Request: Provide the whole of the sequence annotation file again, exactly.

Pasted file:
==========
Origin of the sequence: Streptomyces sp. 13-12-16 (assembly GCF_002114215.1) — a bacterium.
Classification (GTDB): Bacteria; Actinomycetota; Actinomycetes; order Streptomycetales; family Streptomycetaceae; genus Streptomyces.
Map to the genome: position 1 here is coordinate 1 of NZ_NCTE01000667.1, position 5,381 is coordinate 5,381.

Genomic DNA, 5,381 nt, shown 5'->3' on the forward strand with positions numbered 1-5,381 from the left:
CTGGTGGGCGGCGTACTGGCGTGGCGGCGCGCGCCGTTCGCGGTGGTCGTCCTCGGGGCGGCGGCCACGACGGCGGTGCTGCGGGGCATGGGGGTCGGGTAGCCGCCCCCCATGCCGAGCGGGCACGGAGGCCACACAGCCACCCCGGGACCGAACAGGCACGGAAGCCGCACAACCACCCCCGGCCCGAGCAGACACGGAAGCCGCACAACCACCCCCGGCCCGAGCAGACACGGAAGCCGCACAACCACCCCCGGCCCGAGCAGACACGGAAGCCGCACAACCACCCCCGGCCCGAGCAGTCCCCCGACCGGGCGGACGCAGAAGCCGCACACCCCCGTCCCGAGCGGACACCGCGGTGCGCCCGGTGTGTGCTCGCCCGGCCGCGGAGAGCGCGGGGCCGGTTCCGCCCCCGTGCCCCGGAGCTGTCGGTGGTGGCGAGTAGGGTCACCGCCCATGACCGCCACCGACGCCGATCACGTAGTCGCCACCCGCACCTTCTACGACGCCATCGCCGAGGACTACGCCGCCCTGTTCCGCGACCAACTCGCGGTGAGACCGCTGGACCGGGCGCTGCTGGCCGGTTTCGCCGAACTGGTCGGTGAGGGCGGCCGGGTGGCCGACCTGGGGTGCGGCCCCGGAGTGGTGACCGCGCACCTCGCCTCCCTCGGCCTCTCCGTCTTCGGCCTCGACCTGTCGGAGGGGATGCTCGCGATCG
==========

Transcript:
Origin of the sequence: Streptomyces sp. 13-12-16 (assembly GCF_002114215.1) — a bacterium.
Classification (GTDB): Bacteria; Actinomycetota; Actinomycetes; order Streptomycetales; family Streptomycetaceae; genus Streptomyces.
Map to the genome: position 1 here is coordinate 1 of NZ_NCTE01000667.1, position 5,381 is coordinate 5,381.

Genomic DNA, 5,381 nt, shown 5'->3' on the forward strand with positions numbered 1-5,381 from the left:
CTGGTGGGCGGCGTACTGGCGTGGCGGCGCGCGCCGTTCGCGGTGGTCGTCCTCGGGGCGGCGGCCACGACGGCGGTGCTGCGGGGCATGGGGGTCGGGTAGCCGCCCCCCATGCCGAGCGGGCACGGAGGCCACACAGCCACCCCGGGACCGAACAGGCACGGAAGCCGCACAACCACCCCCGGCCCGAGCAGACACGGAAGCCGCACAACCACCCCCGGCCCGAGCAGACACGGAAGCCGCACAACCACCCCCGGCCCGAGCAGACACGGAAGCCGCACAACCACCCCCGGCCCGAGCAGTCCCCCGACCGGGCGGACGCAGAAGCCGCACACCCCCGTCCCGAGCGGACACCGCGGTGCGCCCGGTGTGTGCTCGCCCGGCCGCGGAGAGCGCGGGGCCGGTTCCGCCCCCGTGCCCCGGAGCTGTCGGTGGTGGCGAGTAGGGTCACCGCCCATGACCGCCACCGACGCCGATCACGTAGTCGCCACCCGCACCTTCTACGACGCCATCGCCGAGGACTACGCCGCCCTGTTCCGCGACCAACTCGCGGTGAGACCGCTGGACCGGGCGCTGCTGGCCGGTTTCGCCGAACTGGTCGGTGAGGGCGGCCGGGTGGCCGACCTGGGGTGCGGCCCCGGAGTGGTGACCGCGCACCTCGCCTCCCTCGGCCTCTCCGTCTTCGGCCTCGACCTGTCGGAGGGGATGCTCGCGATCG